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12 May 2017

 

High dose chest irradiation given to Hodgkin lymphoma patients increases risk for severe coronary artery disease, according to a new analysis.

Dr Alexander van Rosendael of Leiden University Medical Centre, the Netherlands, and colleagues examined details of the coronary artery disease suffered by a group of 79 Hodgkin lymphoma survivors who had received irradiation to the chest. Their coronary artery disease was assessed using coronary computed tomography angiography and compared against 273 similar people without Hodgkin lymphoma or irradiation.

Age, sex, diabetes, hypertension, hypercholesterolaemia, family history of coronary artery disease, and smoking status were taken into account in the analysis. Atherosclerosis affected 42% of patients and the healthy group. Average age on both groups was 45 years.

In terms of coronary artery disease extent and severity, Hodgkin survivors had significantly more multi-vessel coronary artery disease - 34% versus 15%. Scores for overall coronary plaque distribution and coronary plaque extent and severity were also significantly higher among Hodgkin survivors.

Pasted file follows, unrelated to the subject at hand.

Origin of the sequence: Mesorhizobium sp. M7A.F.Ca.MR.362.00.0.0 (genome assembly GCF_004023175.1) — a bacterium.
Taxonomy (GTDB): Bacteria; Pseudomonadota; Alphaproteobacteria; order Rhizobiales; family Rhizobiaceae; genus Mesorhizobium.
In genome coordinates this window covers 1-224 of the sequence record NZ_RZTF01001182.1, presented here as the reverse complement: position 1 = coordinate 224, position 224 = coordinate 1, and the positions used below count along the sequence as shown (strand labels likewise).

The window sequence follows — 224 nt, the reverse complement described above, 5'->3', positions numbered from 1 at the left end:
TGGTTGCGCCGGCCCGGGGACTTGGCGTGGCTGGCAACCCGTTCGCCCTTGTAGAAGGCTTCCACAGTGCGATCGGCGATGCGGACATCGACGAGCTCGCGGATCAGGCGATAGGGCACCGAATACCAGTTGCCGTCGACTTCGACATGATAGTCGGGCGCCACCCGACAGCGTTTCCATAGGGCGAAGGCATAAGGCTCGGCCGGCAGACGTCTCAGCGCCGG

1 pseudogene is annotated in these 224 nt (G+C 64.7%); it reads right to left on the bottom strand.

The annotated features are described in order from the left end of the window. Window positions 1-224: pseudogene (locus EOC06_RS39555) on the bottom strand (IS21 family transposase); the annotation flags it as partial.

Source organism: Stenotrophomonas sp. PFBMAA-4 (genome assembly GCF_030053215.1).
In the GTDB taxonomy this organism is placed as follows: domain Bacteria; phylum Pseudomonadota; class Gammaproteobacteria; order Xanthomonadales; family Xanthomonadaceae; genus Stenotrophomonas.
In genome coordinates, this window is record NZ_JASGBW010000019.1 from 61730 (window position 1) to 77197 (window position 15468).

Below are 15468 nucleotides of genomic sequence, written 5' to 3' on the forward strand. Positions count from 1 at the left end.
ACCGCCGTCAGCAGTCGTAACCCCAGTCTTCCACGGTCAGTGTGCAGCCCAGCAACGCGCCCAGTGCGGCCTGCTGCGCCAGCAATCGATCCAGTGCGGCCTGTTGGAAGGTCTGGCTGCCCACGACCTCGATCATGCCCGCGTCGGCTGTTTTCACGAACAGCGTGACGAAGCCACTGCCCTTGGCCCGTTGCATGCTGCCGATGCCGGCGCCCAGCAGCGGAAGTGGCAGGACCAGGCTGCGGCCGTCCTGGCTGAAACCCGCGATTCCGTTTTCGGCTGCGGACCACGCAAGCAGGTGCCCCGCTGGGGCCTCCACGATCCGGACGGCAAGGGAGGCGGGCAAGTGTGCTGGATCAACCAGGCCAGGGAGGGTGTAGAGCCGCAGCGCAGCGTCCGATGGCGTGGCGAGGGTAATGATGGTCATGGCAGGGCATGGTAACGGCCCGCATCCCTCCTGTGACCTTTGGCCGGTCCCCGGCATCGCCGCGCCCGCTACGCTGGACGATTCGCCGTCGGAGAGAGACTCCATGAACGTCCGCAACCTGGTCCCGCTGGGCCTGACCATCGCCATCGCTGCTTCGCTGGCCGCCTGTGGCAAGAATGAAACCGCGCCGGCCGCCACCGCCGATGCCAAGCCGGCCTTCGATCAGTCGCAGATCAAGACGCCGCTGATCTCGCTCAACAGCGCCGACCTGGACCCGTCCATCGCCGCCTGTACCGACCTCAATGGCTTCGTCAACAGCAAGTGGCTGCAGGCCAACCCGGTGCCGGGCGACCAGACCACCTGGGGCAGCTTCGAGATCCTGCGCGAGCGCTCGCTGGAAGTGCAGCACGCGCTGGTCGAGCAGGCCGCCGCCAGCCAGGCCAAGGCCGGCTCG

This group also tended to have significantly more coronary plaques in the left main (17% versus 6%), proximal left anterior descending (30% vs 16%), proximal right coronary artery (25% vs 10%) and proximal left circumflex (14% vs 6%).

Full details were presented on Sunday (7 May) at the International Conference on Nuclear Cardiology and Cardiac CT 2017 held in Vienna, Austria.

Dr van Rosendael says: 'What was remarkable was that irradiated patients had all the features of high risk coronary artery disease, including high stenosis severity, proximal location, and extensive disease.

'We know that the proximal location of the disease is much riskier and this may explain why Hodgkin patients have such poor cardiovascular outcomes when they get older.'

The study Differences in presence, extent, severity, composition and location of coronary artery disease after mediastinal irradiation compared with matched controls was displayed during Poster session I on 7 May 2017 at the International Conference on Nuclear Cardiology and Cardiac CT (ICNC 2017) which took place 7 to 9 May 2017 in Vienna, Austria.

 

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